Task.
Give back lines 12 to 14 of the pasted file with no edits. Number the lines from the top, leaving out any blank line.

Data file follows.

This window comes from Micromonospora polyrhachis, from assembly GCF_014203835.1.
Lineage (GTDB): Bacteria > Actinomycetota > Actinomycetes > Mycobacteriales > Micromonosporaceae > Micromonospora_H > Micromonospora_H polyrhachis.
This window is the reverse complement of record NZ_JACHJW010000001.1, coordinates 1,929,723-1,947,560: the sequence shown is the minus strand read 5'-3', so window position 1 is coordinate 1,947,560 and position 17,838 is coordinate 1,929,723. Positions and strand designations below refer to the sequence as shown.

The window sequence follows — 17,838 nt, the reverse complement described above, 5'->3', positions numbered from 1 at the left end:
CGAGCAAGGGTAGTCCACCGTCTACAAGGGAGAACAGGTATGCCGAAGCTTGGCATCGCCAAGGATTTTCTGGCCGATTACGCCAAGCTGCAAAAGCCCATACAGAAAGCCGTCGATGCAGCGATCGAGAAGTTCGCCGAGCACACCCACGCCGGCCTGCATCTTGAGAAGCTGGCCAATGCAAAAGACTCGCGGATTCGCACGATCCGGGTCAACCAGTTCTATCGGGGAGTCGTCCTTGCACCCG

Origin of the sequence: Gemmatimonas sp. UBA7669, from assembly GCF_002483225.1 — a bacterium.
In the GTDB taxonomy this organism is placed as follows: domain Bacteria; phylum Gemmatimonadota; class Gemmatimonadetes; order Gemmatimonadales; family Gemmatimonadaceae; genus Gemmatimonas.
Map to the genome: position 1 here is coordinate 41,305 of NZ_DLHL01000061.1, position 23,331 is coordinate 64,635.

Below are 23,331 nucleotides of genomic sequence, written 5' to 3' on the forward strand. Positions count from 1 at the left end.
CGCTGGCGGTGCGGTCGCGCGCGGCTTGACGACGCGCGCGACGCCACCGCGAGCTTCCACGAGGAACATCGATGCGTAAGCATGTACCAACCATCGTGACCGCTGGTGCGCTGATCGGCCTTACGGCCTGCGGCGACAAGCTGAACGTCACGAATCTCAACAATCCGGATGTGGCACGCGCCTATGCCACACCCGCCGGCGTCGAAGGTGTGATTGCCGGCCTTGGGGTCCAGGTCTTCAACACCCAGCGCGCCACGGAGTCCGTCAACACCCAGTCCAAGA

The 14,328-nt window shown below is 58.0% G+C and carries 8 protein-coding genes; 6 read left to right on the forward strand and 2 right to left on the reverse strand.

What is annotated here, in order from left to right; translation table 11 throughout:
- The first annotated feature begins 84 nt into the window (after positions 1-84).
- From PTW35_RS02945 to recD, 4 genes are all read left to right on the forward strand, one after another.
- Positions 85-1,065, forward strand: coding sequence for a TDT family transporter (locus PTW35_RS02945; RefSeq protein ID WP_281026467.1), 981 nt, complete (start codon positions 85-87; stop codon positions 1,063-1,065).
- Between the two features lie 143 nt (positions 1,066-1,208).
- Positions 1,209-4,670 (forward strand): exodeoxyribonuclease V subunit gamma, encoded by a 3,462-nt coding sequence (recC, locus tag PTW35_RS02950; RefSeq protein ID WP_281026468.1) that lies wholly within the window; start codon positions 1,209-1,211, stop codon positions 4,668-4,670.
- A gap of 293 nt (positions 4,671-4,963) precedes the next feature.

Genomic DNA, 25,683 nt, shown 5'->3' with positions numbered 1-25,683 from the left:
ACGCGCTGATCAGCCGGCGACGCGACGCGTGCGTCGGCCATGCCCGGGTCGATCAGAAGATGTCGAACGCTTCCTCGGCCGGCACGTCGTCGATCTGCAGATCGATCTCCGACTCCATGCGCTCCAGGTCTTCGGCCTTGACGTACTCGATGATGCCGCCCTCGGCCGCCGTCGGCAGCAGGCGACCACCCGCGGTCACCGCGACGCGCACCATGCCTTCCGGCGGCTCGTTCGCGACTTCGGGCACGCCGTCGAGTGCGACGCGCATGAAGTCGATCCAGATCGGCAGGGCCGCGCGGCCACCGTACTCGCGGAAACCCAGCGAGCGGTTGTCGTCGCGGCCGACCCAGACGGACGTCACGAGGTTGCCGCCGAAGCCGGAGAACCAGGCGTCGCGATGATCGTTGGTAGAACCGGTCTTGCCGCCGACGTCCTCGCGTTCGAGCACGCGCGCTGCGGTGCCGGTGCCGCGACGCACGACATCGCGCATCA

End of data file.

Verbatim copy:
What is annotated here, in order from left to right; translation table 11 throughout:
- The first annotated feature begins 84 nt into the window (after positions 1-84).
- From PTW35_RS02945 to recD, 4 genes are all read left to right on the forward strand, one after another.